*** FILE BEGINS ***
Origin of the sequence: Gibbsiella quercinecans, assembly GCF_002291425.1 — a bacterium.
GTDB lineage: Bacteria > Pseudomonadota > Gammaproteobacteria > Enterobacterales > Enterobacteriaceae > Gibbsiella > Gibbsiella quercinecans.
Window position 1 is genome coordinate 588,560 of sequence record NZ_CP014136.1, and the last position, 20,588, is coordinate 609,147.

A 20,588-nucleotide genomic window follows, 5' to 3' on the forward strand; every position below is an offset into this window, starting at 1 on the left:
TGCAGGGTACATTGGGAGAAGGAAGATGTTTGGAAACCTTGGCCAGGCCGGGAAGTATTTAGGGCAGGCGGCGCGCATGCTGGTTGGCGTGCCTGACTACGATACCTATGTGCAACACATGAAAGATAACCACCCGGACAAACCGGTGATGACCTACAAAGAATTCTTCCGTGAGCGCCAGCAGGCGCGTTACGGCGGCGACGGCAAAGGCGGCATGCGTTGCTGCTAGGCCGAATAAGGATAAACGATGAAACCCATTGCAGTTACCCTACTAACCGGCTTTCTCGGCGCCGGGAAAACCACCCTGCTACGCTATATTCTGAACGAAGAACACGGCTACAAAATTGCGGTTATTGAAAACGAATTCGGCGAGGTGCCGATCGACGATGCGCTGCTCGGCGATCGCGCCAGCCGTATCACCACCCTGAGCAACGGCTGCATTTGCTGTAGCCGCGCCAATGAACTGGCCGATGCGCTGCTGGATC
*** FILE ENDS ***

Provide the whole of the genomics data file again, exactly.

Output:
Origin of the sequence: Gibbsiella quercinecans, assembly GCF_002291425.1 — a bacterium.
GTDB lineage: Bacteria > Pseudomonadota > Gammaproteobacteria > Enterobacterales > Enterobacteriaceae > Gibbsiella > Gibbsiella quercinecans.
Window position 1 is genome coordinate 588,560 of sequence record NZ_CP014136.1, and the last position, 20,588, is coordinate 609,147.

A 20,588-nucleotide genomic window follows, 5' to 3' on the forward strand; every position below is an offset into this window, starting at 1 on the left:
TGCAGGGTACATTGGGAGAAGGAAGATGTTTGGAAACCTTGGCCAGGCCGGGAAGTATTTAGGGCAGGCGGCGCGCATGCTGGTTGGCGTGCCTGACTACGATACCTATGTGCAACACATGAAAGATAACCACCCGGACAAACCGGTGATGACCTACAAAGAATTCTTCCGTGAGCGCCAGCAGGCGCGTTACGGCGGCGACGGCAAAGGCGGCATGCGTTGCTGCTAGGCCGAATAAGGATAAACGATGAAACCCATTGCAGTTACCCTACTAACCGGCTTTCTCGGCGCCGGGAAAACCACCCTGCTACGCTATATTCTGAACGAAGAACACGGCTACAAAATTGCGGTTATTGAAAACGAATTCGGCGAGGTGCCGATCGACGATGCGCTGCTCGGCGATCGCGCCAGCCGTATCACCACCCTGAGCAACGGCTGCATTTGCTGTAGCCGCGCCAATGAACTGGCCGATGCGCTGCTGGATC